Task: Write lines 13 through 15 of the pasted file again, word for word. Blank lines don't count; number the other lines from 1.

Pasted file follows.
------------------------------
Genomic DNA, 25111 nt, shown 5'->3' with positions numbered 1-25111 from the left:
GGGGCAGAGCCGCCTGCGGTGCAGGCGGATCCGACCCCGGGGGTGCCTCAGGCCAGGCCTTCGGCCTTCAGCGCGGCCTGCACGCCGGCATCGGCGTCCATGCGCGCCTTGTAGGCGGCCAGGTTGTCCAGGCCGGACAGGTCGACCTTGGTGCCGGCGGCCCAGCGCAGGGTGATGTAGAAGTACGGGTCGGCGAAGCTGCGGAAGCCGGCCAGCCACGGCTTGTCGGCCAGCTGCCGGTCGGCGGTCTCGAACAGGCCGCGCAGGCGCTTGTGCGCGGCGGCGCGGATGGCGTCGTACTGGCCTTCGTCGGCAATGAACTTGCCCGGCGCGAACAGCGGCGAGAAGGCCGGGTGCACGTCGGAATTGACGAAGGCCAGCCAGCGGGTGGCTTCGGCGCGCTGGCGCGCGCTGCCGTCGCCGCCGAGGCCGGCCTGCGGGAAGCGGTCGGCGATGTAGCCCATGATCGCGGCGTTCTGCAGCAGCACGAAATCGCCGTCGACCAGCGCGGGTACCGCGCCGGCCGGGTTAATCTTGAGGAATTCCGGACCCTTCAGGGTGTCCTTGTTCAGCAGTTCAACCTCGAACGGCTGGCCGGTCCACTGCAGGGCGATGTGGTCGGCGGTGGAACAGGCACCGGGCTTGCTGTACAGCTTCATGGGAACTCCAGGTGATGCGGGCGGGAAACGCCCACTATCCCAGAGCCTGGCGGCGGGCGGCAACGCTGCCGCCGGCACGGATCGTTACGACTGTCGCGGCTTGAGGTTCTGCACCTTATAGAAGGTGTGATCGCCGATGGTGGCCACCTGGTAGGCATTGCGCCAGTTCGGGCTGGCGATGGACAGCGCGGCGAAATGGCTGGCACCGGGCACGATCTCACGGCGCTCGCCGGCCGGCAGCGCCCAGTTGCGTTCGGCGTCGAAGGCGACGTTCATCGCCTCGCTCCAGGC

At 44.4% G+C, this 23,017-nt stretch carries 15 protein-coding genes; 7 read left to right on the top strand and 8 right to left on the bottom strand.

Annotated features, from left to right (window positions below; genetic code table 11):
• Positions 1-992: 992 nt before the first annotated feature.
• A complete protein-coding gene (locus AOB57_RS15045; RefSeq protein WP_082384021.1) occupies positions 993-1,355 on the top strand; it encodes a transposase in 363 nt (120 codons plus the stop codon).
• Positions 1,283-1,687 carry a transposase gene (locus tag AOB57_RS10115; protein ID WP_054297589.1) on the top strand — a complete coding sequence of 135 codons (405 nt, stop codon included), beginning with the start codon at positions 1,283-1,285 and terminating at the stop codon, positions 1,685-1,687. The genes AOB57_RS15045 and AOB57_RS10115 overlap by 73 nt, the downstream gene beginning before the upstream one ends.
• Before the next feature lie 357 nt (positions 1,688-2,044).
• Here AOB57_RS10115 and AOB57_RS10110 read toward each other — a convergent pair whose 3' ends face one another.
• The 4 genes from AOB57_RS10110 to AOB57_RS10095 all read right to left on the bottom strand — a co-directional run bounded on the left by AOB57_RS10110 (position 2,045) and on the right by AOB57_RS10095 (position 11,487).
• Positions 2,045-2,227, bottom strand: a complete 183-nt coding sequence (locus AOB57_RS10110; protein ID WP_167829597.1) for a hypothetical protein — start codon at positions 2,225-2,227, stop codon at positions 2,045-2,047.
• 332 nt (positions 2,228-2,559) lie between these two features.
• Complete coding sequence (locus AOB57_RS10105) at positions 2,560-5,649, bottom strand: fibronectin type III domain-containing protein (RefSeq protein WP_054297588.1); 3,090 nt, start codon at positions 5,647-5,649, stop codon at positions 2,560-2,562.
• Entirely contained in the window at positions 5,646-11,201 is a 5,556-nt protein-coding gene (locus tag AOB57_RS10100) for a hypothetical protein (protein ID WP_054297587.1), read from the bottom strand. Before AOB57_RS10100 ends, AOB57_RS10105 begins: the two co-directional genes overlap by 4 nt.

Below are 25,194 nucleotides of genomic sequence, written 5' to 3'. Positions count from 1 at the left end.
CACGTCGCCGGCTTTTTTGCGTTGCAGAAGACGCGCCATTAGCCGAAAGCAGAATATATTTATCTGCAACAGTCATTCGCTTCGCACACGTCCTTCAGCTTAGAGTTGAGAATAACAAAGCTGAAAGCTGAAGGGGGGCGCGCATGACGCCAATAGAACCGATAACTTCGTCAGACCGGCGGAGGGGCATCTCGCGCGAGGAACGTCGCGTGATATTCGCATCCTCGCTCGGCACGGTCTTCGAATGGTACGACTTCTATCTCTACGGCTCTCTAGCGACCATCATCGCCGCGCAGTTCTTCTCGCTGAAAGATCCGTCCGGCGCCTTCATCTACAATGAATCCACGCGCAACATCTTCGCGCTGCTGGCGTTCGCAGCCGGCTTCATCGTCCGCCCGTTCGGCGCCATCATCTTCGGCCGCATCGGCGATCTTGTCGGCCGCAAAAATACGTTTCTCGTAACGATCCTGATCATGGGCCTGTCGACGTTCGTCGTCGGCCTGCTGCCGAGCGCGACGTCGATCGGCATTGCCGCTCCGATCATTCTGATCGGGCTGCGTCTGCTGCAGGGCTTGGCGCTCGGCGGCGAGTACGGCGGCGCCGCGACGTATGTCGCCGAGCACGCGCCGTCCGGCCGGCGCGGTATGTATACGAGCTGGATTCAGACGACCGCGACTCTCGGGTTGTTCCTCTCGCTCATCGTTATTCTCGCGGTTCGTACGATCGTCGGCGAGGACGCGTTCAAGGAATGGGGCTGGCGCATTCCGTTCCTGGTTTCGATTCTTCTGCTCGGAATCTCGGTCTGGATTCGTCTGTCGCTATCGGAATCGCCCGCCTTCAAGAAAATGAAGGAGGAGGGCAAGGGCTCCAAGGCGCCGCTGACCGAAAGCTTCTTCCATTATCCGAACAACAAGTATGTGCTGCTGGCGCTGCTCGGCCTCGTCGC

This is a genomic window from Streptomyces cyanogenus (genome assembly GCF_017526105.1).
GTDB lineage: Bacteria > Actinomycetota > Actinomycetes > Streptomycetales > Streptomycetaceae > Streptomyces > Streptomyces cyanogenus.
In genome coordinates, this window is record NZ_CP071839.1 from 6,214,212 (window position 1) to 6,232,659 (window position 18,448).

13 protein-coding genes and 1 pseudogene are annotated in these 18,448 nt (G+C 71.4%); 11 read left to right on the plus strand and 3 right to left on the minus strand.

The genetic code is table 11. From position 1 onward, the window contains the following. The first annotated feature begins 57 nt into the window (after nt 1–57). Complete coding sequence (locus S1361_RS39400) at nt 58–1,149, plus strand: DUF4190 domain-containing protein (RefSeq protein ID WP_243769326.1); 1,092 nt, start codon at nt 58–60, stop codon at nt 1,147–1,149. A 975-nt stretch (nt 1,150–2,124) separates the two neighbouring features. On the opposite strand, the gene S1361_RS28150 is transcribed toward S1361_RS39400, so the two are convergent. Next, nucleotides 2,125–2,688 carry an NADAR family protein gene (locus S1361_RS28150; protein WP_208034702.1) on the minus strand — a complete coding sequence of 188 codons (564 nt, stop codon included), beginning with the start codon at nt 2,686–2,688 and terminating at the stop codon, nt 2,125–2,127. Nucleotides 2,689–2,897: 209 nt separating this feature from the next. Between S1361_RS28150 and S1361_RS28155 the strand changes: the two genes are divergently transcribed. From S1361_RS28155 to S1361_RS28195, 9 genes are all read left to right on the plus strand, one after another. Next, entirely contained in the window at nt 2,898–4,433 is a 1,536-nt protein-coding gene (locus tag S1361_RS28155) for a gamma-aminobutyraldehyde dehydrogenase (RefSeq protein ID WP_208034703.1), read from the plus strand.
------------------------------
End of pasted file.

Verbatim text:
• Complete coding sequence (locus AOB57_RS10105) at positions 2,560-5,649, bottom strand: fibronectin type III domain-containing protein (RefSeq protein WP_054297588.1); 3,090 nt, start codon at positions 5,647-5,649, stop codon at positions 2,560-2,562.
• Entirely contained in the window at positions 5,646-11,201 is a 5,556-nt protein-coding gene (locus tag AOB57_RS10100) for a hypothetical protein (protein ID WP_054297587.1), read from the bottom strand. Before AOB57_RS10100 ends, AOB57_RS10105 begins: the two co-directional genes overlap by 4 nt.

Below are 25,194 nucleotides of genomic sequence, written 5' to 3'. Positions count from 1 at the left end.